BROOKLYN, Mich. With the laps winding down and gas a big question mark, Ryan Newman asked permission to go after leader Kurt Busch in Sunday's GFS Marketplace 400.
''Seeing that there were five laps to go and we had a shot at catching Kurt, I didn't want to ... have plenty of fuel left over and say, 'Man, we could have chased him down but we were too conservative,''' Newman said. ''But I didn't want to jeopardize the team because of my greed and (mess up) a good finish, so I asked for permission to make that move.''
It worked as Newman was able to stretch his final tank of gas 52 laps on the 2-mile oval at Michigan International Speedway to win for the fifth time this season.
Matt Borland, Newman's crew chief on the No. 12 Penske Racing South Dodge, said, ''Ryan saved quite a bit of fuel there at the end. He's real good at that and still carrying a lot of speed.
''With four laps to go, we just told him to go for it and we'll see what happens.''
Busch, who also gambled on having enough gas at the end, came a lap short and wound up 18th.
Busch had more problems after the race when Jimmy Spencer hit his car from behind and turned it around on pit road, then went up to Busch's car and allegedly punched him in the face.
NASCAR talked with both drivers and said it would look into the matter further on Monday. A spokesman for the Lenawee County Sheriff's Dept. said the department was considering filing assault charges against Spencer.
Belterra Casono Indy 300
SPARTA, Ky. Maybe it was the new engine in his Chevrolet, or maybe Sam Hornish Jr. just didn't want to surrender his status as the Indy Racing League's top driver.
Whatever the reason, Hornish, the two-time defending IRL IndyCar Series champion, set series records for average speed and career wins Sunday in the Belterra Casino Indy 300 at Kentucky Speedway.
The 24-year-old Hornish averaged 197.897 mph, shattering the series speed record of 180.917 mph, set by Alex Barron on July 27 at Michigan International Speedway.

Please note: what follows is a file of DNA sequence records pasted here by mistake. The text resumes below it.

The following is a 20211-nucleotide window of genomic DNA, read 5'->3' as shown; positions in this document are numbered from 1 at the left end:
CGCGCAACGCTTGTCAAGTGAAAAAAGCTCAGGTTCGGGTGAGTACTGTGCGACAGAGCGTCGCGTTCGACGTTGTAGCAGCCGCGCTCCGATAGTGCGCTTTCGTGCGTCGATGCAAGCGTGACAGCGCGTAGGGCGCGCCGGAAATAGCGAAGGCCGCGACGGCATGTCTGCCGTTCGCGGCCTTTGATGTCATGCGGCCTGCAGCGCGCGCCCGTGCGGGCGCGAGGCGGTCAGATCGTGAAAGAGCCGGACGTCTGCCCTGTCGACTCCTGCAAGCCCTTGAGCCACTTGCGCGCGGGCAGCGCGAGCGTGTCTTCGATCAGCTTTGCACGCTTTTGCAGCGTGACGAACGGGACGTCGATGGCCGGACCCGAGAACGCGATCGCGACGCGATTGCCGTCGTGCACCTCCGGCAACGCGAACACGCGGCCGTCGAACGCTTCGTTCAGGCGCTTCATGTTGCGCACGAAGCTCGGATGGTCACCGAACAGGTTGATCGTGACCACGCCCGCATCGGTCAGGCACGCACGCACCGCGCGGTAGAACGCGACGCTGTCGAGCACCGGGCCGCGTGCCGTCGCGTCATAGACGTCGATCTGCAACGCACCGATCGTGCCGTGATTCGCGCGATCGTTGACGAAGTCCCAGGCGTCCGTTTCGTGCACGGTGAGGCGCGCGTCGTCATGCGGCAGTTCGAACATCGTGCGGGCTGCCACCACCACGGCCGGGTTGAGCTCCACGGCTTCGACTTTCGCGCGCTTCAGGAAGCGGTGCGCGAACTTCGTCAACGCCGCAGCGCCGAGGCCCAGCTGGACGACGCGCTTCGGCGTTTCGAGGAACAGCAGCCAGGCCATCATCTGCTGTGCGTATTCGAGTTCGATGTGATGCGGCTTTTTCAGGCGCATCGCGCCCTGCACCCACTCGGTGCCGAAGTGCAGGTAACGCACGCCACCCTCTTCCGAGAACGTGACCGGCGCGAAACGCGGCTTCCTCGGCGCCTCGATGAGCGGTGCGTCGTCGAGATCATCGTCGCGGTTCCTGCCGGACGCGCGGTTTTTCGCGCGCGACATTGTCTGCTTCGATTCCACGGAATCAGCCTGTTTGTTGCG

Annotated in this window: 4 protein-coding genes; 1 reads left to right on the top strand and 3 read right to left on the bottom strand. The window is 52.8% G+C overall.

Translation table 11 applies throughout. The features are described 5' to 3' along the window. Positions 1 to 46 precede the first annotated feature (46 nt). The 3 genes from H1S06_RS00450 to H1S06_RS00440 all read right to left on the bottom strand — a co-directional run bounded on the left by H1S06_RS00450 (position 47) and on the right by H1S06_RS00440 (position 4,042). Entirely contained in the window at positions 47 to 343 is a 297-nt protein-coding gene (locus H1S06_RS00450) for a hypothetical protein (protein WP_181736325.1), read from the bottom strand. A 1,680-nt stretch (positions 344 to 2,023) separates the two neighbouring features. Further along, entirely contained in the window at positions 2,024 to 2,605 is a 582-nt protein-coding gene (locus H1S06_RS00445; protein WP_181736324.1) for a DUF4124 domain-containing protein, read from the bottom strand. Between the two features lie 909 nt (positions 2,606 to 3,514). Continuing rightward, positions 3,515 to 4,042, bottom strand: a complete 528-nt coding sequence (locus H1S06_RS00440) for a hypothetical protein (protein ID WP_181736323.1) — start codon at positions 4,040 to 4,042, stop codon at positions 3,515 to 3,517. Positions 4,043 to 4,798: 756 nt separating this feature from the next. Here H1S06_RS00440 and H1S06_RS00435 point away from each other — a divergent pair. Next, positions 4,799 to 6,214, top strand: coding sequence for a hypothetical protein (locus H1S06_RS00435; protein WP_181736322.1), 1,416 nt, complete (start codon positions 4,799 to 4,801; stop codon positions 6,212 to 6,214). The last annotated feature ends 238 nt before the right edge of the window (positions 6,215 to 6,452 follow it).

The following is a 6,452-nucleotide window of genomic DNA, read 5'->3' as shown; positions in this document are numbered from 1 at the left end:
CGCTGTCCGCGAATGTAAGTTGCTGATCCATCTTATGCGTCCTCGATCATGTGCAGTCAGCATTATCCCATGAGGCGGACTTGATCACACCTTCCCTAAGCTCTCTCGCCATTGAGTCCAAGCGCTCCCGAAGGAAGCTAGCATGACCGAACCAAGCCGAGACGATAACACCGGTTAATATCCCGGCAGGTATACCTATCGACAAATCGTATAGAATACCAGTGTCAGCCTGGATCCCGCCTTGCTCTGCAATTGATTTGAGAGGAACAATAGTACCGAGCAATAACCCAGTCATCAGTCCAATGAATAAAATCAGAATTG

The CART series speed record is 197.995 mph, set by Jimmy Vasser at California Speedway on Nov. 3, 2002.
Hornish's win in a Pennzoil Panther Racing Chevrolet was his first this season but his ninth in an IndyCar Series race. No other driver has won more than eight series races. Hornish has won all three races in which he has started on the pole, as he did Sunday.
''You really have to have the car handling well around here,'' Hornish said. ''I could move it anywhere I wanted. One of the things I had today is I could run on the bottom, where it's bumpier, but it's a faster line. I just kept it where it needed to be and we ran a great race.''
Hornish wasn't slowed much by caution flags. The race went under the yellow only once, another series record. The previous record low for caution flags was two, at Walt Disney World in 1997.
The first 146 laps were run under a green flag, setting two more series records. The previous record for laps under green to start a race was 100, set June 15 at Pikes Peak International Raceway. The record for consecutive laps under green had been 123, set at Walt Disney World in 1996 the series' first race.
Hornish's victory came against the closest starting field by time in series history. The 20-car field was separated in qualifying by .5367 of a second. The previous closest field was in 1999 at Atlanta, when a 25-car field was separated by .62.
Like other Chevrolet drivers on the IRL circuit, Hornish received a boost when the IRL approved a new engine for those cars on July 19. Kentucky hosted the first event in which all the circuit's Chevy drivers competed with the new powerplant.
''I was lucky the car was as good as it was today,'' Hornish said.
Hornish led for 181 laps of the 200-lap race. Only two other drivers, Scott Dixon and Bryan Herta, finished on the lead lap. Dixon, driving a Toyota for Target Chip Ganassi Racing, trailed Hornish by 1.1712 seconds, with Herta almost 15 seconds behind.
''Those guys were setting a pace, and we were trying our best, but we just couldn't match it,'' Herta said of Hornish's team.
Al Unser Jr. and Helio Castroneves rounded out the top five.
Series leader Tony Kanaan finished sixth and maintained his narrow lead in the point standings. Kanaan has 385 points, followed by Castroneves (377), Dixon (373), Gil de Ferran (372) and Hornish (308). Hornish entered the race seventh in the point standings.
Dixon finished in the top two for the fifth time this season.
Hornish and Dixon started 1-2 and ran that way for much of the race.
Hornish stretched his lead to more than 16 seconds before the lone caution, the result of an engine fire in Kenny Brack's car.
''Sam had a great car today, and we just didn't have enough to catch him today,'' Dixon said.
Eighteen of the 20 cars that started the race finished. Scott Sharp finished 13th but set a series record by starting in his 70th consecutive race. He had shared the previous record of 69 with Eddie Cheever Jr. and Buddy Lazier. Sharp has started every series race since Walt Disney World in 1998.
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